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I love traveling and I was thinking of getting my Master’s degree in mathematics abroad (I got my bachelors in the USA). I know that I can get funding if I go to China for my Master’s.

My question will it be viewed negatively if I try to apply for a PhD in the United States?

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I have some experience with Asian Universities, particularly Japanese.

First, take into account that having a Masters might boost a bit your application to PhD a bit, as long as you publish something over there. Also, if the profesor you are going with is unknown, it might not help you at all.

Second, many people think that studying abroad and traveling are similar things, when they are really not. You'll have to deal with the hardships of asian Academic culture, which are very different from the American ones.

You'll also have to deal with the hardships of life, be sure to know the language at least to communicate basic thoughts and deal with the fact that you might not like food there (Protip: Chinese American Food is somewhat different of real Chinese Food)

I would put more, but I would be edging on ranting, which I'm probably already are.

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I have traveled to other countries before and I understand what it means to live in another country, was just thinking china wouldn't be so bad, because most of the good students come from China in my undergrad program, plus the cost of living there is not as great as Europe. Plus, I am not looking for the top schools, just need to get a PHD to help out in getting a job. –  MaoYiyi Nov 2 '12 at 15:56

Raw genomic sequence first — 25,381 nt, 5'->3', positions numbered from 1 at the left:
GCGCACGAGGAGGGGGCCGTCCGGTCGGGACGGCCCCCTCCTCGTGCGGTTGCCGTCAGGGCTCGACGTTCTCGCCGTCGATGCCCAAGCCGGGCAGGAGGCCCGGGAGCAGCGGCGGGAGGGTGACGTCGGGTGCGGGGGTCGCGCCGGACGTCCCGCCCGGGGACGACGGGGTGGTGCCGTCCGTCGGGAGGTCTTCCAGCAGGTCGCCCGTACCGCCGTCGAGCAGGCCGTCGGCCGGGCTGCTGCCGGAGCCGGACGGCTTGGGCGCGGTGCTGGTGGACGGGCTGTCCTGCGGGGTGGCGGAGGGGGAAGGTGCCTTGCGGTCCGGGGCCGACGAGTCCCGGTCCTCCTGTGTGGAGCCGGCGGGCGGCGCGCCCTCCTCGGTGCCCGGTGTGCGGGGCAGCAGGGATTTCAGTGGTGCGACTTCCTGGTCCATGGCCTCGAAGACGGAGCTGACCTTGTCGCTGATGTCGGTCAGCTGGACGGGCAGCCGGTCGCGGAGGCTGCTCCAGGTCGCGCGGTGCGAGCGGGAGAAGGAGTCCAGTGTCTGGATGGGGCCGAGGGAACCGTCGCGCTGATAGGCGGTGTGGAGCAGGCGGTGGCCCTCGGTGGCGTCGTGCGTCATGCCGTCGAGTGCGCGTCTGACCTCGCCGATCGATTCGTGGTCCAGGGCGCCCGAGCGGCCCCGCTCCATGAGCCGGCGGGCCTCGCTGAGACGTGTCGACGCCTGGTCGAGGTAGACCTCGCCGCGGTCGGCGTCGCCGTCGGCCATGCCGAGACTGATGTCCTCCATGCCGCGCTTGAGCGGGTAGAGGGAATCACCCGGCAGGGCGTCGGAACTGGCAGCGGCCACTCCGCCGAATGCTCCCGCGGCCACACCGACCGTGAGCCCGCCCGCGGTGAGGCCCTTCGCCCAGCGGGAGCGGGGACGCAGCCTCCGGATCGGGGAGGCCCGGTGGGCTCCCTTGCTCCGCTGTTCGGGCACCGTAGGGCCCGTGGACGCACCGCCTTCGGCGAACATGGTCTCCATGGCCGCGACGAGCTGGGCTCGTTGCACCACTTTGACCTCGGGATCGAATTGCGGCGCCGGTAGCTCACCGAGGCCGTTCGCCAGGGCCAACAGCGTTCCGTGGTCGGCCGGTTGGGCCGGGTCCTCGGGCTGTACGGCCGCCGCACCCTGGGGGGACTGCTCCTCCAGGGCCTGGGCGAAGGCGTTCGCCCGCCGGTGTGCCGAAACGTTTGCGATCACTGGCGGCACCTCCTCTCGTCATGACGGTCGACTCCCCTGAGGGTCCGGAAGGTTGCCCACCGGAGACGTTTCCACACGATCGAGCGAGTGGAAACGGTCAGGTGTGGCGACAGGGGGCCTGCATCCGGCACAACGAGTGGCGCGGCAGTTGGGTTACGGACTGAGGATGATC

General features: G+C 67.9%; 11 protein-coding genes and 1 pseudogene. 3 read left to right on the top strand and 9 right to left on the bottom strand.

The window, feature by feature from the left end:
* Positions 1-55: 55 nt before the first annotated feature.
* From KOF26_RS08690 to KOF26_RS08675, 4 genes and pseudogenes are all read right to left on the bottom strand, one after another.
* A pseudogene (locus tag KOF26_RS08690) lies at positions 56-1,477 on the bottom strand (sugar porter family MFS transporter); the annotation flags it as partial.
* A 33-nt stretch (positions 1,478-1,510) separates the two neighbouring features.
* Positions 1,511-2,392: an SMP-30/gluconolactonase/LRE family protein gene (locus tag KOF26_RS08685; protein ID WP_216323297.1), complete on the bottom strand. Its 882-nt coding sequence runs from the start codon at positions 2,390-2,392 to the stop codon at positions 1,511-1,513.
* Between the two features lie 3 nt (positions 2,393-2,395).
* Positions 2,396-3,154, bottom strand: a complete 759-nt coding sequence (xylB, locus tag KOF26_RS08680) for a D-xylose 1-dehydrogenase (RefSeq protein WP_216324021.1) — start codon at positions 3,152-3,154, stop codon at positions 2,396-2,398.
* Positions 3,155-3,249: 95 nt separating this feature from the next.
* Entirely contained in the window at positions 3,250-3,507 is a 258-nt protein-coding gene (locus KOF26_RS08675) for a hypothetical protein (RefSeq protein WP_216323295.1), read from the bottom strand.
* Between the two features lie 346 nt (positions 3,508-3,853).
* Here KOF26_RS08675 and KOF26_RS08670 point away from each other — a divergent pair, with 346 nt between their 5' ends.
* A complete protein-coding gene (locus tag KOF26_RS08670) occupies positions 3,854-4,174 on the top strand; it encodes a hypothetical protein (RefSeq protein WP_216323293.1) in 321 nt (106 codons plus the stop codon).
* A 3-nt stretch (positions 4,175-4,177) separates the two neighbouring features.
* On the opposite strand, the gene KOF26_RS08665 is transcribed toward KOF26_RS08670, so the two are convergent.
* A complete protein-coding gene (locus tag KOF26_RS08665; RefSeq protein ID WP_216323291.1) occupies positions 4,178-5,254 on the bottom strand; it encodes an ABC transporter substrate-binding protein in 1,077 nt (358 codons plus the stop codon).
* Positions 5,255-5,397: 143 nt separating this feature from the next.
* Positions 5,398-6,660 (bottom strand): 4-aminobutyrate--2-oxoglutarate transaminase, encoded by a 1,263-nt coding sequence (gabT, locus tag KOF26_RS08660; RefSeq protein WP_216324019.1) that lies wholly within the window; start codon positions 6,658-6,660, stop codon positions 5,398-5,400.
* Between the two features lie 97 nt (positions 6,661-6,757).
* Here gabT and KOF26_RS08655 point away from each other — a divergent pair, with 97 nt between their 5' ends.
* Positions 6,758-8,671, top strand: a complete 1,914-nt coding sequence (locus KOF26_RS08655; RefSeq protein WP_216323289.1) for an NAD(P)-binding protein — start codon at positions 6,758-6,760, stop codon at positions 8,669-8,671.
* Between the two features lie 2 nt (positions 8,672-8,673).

Most of the good students of China are good because they went to the chinese elementary and secondary school system, which is very demanding, University education is a bit more laxed compared with USA, specially graduate programs. –  Leon palafox Nov 2 '12 at 17:28
    
So its harder than USA programs? Then why are not Chinese math programs ranked higher? Are you talking from personal experience? –  MaoYiyi Nov 3 '12 at 1:37
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Ranks aren't everything. A lot of chinese universities are now publishing as much as American universities and have Professors who have moved back from US to teach in China. Ph D programs were always about the fit between you and your advisor, not really going to miss anything with regards to ranks. –  Naresh Nov 3 '12 at 11:17
    
That's not what I said, in my personal experience, Westerners Graduate students are usually better prepared than Asiatic students in term of high order math, Asiatic students are crazy good with the calculations, but the foundations they should have gotten in Undergrad are clearly not there. –  Leon palafox Nov 6 '12 at 3:53

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